That’s a radical departure for many NFL players, who have been schooled to sublimate their identity to that of the team. Their faces largely obscured by helmets, NFL players exist as positions more than people to many fans. They’re seen as jersey numbers, as cogs in service to a punishing game of blocking and tackling.
Smith-Schuster takes the field in his No. 19 jersey not only to play his position. He’s also there to entertain. And he approaches streaming the same way.
“When you play football, you want to see something like a trick play or something that is very exciting. You want to give the crowd something to be happy about,” he explains. “In video games, you want to give the crowd something exciting, too. That’s why [in ‘Black Ops 4,’ in which players parachute into a war zone to seek and destroy enemy combatants] the best thing to do is land where there’s a lot of people and try to get as many kills as possible. Give them something exciting. You want to give people what they want. They’re there to watch you stream, and they want to see a reaction.”
That’s what Tuesday afternoon was about at a downtown Pittsburgh hotel, where Smith-Schuster teamed with professional Call of Duty competitor FeLo, a lifelong Steelers fan, in an hour-long “Black Ops 4” session of Blackout Duos broadcast on the streaming platform Twitch. (Twitch is owned by Amazon, whose CEO, Jeffrey P. Bezos, owns The Washington Post.) FeLo’s given name is Tyler Johnson, and the 21-year-old represents part of what Smith-Schuster aspires to become.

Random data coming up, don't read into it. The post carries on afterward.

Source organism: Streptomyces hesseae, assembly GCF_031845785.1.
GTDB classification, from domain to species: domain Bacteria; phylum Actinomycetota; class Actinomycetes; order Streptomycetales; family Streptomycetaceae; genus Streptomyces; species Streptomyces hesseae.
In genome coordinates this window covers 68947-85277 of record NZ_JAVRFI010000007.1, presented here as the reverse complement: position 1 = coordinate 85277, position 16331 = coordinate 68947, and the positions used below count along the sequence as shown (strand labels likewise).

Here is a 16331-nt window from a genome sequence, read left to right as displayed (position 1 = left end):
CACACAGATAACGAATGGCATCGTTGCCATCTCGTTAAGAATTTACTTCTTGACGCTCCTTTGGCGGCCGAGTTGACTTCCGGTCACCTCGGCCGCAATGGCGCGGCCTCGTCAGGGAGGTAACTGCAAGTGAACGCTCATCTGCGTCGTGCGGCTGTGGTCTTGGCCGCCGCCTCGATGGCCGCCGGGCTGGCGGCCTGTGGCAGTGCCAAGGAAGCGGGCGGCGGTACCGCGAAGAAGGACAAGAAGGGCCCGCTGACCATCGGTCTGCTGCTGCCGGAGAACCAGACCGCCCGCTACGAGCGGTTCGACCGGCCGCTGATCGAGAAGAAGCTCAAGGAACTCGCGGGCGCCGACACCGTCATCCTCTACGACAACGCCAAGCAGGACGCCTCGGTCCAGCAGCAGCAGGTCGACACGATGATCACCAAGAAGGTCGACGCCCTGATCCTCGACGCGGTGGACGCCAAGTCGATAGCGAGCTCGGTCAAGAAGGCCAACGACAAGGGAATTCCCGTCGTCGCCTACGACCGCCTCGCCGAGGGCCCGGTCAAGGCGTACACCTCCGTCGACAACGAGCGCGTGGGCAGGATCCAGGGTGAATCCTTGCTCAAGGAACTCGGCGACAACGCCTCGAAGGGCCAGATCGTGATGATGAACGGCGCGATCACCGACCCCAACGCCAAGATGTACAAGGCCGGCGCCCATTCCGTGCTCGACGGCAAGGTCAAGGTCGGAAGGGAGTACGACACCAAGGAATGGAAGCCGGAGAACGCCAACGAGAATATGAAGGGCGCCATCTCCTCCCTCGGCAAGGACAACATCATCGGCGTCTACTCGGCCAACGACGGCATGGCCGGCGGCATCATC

A gamer since he was 10, Johnson hasn’t had to ask his parents for money since age 14. He now earns enough, from tournament winnings as well as subscriptions, to make a great living for his entire family, and last Christmas he bought his dad a BMW M3.
For would-be full-time streamers, cultivating a subscriber base requires consistent, daily gaming — as well as an engaging personality. Smith-Schuster has the latter but can’t do the former and play football at the same time.
That’s why even the most successful professional gamers don’t step away from their computers more than one day per week, eyeing any day or significant portion of a day when they’re not streaming as inviting fans to abandon them for a more compelling feed.
“Consistency builds the audience,” says Mike Rufail, a former professional Call of Duty player, as well as an esports coach and broadcast analyst who is now CEO of Dallas-based Team Envy.
For Tuesday’s live stream, the hotel’s converted gaming room is dimly lit, with an eerie orange glow created by a professional “stager” who arrived in advance to set the scene. Two large black leather chairs sit side by side, each facing its own game monitor, with a larger screen behind that displays live comments from fans.
Smith-Schuster dons headphones that gaming company HyperX pays him six figures to endorse, according to Forbes, and plays a few practice games with Johnson to work out the basics of communication, which is critical when competing as a team. Then the session launches for real, with the Blackout battle royal mode map spread out before them as they parachute in.